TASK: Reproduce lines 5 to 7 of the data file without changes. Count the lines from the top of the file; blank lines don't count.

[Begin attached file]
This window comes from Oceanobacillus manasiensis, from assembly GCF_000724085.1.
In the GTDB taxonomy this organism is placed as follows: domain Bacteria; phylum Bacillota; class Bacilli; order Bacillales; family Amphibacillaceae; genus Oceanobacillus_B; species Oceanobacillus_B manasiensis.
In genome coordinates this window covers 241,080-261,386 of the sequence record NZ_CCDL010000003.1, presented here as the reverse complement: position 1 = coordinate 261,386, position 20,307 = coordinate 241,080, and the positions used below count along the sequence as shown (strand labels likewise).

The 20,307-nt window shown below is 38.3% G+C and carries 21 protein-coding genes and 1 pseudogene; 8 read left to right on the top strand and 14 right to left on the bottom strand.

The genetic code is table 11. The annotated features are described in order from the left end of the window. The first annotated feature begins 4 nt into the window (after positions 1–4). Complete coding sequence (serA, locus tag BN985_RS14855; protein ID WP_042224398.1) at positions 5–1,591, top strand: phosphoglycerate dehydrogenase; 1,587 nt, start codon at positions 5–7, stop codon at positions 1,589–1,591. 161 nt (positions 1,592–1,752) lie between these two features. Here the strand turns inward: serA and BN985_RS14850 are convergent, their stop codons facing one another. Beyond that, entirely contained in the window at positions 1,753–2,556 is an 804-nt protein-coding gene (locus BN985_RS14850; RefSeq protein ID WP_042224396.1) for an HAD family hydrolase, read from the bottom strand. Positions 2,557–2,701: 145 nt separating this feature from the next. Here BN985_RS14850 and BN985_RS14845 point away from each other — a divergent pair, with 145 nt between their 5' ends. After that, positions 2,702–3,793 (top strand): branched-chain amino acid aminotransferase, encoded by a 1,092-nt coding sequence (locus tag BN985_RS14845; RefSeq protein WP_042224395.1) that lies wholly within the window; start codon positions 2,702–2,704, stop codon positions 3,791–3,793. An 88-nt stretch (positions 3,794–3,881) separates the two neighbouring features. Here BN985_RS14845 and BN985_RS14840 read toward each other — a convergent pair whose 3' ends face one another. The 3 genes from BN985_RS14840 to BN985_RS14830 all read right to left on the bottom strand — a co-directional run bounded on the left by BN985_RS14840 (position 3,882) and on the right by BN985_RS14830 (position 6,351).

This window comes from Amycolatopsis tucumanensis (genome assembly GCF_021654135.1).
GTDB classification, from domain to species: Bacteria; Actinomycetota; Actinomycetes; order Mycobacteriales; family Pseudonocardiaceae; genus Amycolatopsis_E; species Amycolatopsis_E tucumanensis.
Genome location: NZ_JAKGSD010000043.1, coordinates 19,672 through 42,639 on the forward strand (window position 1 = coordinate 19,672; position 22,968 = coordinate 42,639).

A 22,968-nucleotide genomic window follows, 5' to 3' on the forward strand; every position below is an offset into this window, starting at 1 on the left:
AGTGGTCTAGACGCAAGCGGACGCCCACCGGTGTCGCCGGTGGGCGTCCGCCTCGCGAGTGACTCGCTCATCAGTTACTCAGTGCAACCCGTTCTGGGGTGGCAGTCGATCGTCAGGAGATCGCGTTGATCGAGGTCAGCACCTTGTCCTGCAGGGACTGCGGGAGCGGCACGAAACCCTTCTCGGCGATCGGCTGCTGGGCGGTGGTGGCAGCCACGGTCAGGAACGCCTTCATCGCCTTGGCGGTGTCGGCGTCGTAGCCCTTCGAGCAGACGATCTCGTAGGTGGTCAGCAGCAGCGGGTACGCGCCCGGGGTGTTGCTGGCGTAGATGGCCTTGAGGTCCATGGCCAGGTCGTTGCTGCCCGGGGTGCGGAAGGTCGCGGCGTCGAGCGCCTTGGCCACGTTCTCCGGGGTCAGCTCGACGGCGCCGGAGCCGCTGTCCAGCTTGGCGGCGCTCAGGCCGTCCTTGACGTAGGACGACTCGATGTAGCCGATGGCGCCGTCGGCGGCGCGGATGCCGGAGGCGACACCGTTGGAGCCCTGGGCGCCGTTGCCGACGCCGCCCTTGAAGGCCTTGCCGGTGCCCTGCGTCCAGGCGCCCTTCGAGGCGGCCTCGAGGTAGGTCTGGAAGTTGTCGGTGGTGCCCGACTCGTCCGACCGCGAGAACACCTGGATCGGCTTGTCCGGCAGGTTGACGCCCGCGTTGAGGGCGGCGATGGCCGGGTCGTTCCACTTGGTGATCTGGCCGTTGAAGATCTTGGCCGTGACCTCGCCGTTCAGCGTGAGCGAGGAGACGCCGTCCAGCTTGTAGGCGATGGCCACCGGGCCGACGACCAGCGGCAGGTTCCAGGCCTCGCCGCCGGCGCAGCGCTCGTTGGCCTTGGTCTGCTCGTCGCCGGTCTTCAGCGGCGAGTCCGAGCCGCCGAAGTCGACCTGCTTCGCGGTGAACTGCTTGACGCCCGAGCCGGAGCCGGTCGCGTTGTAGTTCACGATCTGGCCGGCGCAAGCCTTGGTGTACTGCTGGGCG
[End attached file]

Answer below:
The genetic code is table 11. The annotated features are described in order from the left end of the window. The first annotated feature begins 4 nt into the window (after positions 1–4). Complete coding sequence (serA, locus tag BN985_RS14855; protein ID WP_042224398.1) at positions 5–1,591, top strand: phosphoglycerate dehydrogenase; 1,587 nt, start codon at positions 5–7, stop codon at positions 1,589–1,591. 161 nt (positions 1,592–1,752) lie between these two features. Here the strand turns inward: serA and BN985_RS14850 are convergent, their stop codons facing one another. Beyond that, entirely contained in the window at positions 1,753–2,556 is an 804-nt protein-coding gene (locus BN985_RS14850; RefSeq protein ID WP_042224396.1) for an HAD family hydrolase, read from the bottom strand. Positions 2,557–2,701: 145 nt separating this feature from the next. Here BN985_RS14850 and BN985_RS14845 point away from each other — a divergent pair, with 145 nt between their 5' ends. After that, positions 2,702–3,793 (top strand): branched-chain amino acid aminotransferase, encoded by a 1,092-nt coding sequence (locus tag BN985_RS14845; RefSeq protein WP_042224395.1) that lies wholly within the window; start codon positions 2,702–2,704, stop codon positions 3,791–3,793. An 88-nt stretch (positions 3,794–3,881) separates the two neighbouring features. Here BN985_RS14845 and BN985_RS14840 read toward each other — a convergent pair whose 3' ends face one another. The 3 genes from BN985_RS14840 to BN985_RS14830 all read right to left on the bottom strand — a co-directional run bounded on the left by BN985_RS14840 (position 3,882) and on the right by BN985_RS14830 (position 6,351).

This window comes from Amycolatopsis tucumanensis (genome assembly GCF_021654135.1).
GTDB classification, from domain to species: Bacteria; Actinomycetota; Actinomycetes; order Mycobacteriales; family Pseudonocardiaceae; genus Amycolatopsis_E; species Amycolatopsis_E tucumanensis.